photography,  lessons

3 Key life lessons Photography has taught me.

3 Key life lessons Photography has taught me.

3 Key life lessons Photography has taught me.

Photo by NordWood Themes on Unsplash

3 Key life lessons Photography has taught me.

Sometime in 2017, I found myself with plenty of time to spare, bored, tired of routine life and desperately in need of a new hobby. I had always been curious about amateur photography, so I decided to give it a try. I promptly acquired a Canon 1300D (Rebel T6) camera, a popular choice among beginner photographers looking to test the waters without spending a fortune.

Going in, I somewhat expected this to be much like one of the many other things I tried and eventually lost interest in. Fast forward to some 6 years later, my passion for photography is stronger than ever, and I am further invested in it in many other ways. This pursuit has led my family and me to travel a lot, unashamedly, often motivated by my desire to capture the next great shot.

My journey through photography has taken me to extraordinary places, some unusual, others scary. It’s been an adventure filled with highs and lows, including navigating a slump during the COVID lockdowns and adjusting to a shift from urban to rural life. But along the way, I’ve acquired lessons that extend far beyond the scope of photography, profoundly influencing my approach to life.

Lesson 1 – Balance being in the moment and living the moment.

In the early days of photography journey, I was focused on capturing every moment. This often led me to experience life through the lens, detached from the reality around me. While this wasn’t a problem on solo adventures, it became noticeable when traveling with loved ones, especially abroad. I realized that in my quest to capture the perfect moment, I was missing out on creating meaningful memories, and sometimes, even diminishing the experience for others. Decisions like the accumulation of bulky gear didn’t just slow me down; it also impacted those around me.

I learned the hard way that being present is as important as capturing the moment. This insight applies not just to photography but to life and career. It’s easy to get absorbed in a single task or project, missing out on life’s little joys. Productivity is important, but so is enjoying the journey. Our careers and lives should be more than just a collection of achievements; they should be filled with learning, growth, connections, and personal discoveries.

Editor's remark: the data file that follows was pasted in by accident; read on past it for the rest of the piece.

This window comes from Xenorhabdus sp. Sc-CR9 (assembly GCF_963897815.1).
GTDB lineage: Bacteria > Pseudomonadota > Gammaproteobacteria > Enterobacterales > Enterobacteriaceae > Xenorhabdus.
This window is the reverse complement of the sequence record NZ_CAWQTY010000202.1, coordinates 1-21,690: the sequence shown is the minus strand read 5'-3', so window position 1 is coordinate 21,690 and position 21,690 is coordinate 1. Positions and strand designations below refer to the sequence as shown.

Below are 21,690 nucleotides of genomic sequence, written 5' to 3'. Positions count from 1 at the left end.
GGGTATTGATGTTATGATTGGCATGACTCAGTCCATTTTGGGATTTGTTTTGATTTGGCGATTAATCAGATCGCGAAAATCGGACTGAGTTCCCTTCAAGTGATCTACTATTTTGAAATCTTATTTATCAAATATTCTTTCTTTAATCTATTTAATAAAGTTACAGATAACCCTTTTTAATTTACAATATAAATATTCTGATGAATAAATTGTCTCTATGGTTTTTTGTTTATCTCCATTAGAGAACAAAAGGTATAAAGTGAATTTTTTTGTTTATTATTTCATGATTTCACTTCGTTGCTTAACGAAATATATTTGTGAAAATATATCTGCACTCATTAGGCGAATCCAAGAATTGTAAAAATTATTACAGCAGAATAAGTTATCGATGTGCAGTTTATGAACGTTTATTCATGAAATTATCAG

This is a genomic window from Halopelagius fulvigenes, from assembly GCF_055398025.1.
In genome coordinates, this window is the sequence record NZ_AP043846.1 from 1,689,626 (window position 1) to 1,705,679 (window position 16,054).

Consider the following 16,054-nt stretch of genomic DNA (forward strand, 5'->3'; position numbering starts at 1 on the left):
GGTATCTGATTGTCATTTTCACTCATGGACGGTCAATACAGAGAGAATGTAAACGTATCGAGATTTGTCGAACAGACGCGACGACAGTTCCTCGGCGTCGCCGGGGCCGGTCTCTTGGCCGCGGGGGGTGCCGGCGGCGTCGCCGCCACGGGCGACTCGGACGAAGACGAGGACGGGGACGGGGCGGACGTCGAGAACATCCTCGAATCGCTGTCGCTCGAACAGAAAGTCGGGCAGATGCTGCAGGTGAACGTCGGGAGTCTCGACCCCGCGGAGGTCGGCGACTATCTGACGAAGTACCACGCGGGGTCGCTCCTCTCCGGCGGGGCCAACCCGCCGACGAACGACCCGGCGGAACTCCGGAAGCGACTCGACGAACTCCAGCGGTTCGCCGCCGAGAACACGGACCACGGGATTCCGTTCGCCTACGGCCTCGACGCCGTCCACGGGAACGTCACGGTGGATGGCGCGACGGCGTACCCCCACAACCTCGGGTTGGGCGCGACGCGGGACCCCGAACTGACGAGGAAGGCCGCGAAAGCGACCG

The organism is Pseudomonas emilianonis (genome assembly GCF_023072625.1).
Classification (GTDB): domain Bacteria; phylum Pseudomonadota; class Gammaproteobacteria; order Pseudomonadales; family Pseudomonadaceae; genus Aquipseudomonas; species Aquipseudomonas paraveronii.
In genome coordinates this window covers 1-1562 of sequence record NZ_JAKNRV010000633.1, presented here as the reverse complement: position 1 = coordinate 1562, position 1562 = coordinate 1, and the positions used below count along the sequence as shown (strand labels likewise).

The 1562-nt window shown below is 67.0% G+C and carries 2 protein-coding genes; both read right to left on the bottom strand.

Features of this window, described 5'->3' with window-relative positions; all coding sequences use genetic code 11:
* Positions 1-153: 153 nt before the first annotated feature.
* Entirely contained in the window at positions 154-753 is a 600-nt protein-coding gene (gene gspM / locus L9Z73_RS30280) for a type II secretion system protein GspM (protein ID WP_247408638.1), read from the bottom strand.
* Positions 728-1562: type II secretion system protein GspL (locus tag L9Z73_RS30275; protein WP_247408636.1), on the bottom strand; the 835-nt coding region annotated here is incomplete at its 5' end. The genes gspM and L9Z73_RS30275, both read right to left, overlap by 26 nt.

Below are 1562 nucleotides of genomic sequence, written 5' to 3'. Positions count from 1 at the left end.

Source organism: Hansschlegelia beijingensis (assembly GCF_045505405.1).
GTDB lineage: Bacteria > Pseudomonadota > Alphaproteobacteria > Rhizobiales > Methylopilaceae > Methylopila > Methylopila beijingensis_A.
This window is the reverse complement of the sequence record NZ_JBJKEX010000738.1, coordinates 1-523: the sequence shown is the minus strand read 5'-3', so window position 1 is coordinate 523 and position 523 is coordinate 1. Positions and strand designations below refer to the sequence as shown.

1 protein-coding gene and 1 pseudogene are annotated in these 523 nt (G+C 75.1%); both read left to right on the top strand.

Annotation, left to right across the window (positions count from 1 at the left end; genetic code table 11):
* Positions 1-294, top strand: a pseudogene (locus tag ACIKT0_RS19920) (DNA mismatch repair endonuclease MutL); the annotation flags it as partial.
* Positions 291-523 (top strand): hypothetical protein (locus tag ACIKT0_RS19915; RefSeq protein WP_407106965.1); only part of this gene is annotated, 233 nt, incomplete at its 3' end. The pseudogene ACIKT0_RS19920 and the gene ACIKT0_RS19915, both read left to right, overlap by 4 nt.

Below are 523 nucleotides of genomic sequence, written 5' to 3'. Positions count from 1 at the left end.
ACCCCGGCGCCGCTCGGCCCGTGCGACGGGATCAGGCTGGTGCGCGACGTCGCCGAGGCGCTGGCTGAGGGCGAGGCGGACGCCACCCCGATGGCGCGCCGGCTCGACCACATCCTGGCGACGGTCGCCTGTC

It’s easy to become trapped in a single moment. We might get absorbed in a demanding project and miss out on other things, like having lunch with colleagues or attending social events. But in the end, we’re not truly living in the present. While productivity and work are important, it’s equally important to enjoy the journey because there will come a time when what we have missed weighs heavier on us than we anticipated. Perhaps the project was a success, but we realize that the year wasn’t particularly enjoyable, and we did not grow much. The greatest lesson photography has given to me is the importance of being present. Let’s approach our lives and careers with the wisdom of a seasoned photographer. Let’s focus on our goals, but also be mindful of the journey. Let’s capture the achievements, but also live the experiences.


On the day of the shot above, I went too far, dragging a ton of gear up a mountain, including the giant lens which you see my wife being burdened with, and worst of all looking at it all through the lens. The experience could have been a whole lot better in so many ways.

Lesson 2 – Seek for and be open to constructive criticism.

Right from the first shot I took, I was excited to share my photographs with others and hear their feedback, especially once I became comfortable using my gear. However, I often found that others didn’t always share my excitement about certain shots. Initially, this was confusing and disheartening, but I gradually understood the critical difference in perspectives. As a photographer, I focused on technicalities, while viewers reacted to the emotions, visual appeal, and stories conveyed. This perspective is significant because award-winning photos are not judged by other photographers, but by the public, many of whom have no detailed knowledge of photography. This realization underlined the importance of diverse perspectives, not just in photography but in life and career.

Recognizing this important difference made me realize the relevance of other perspectives in my career and life. As someone whose work is overly technical, it is easy to focus on and get absorbed in specific metrics and Key Performance Indicators. However, what I deliver is not viewed in that lens. What truly matters is how my technical expertise translates into meaningful outcomes for others, the clients in particular. The feedback from these diverse groups, who may not understand the intricacies of my work but are the ultimate beneficiaries, is crucial. This experience has made me value the opinions of this group as a key pillar to attaining success.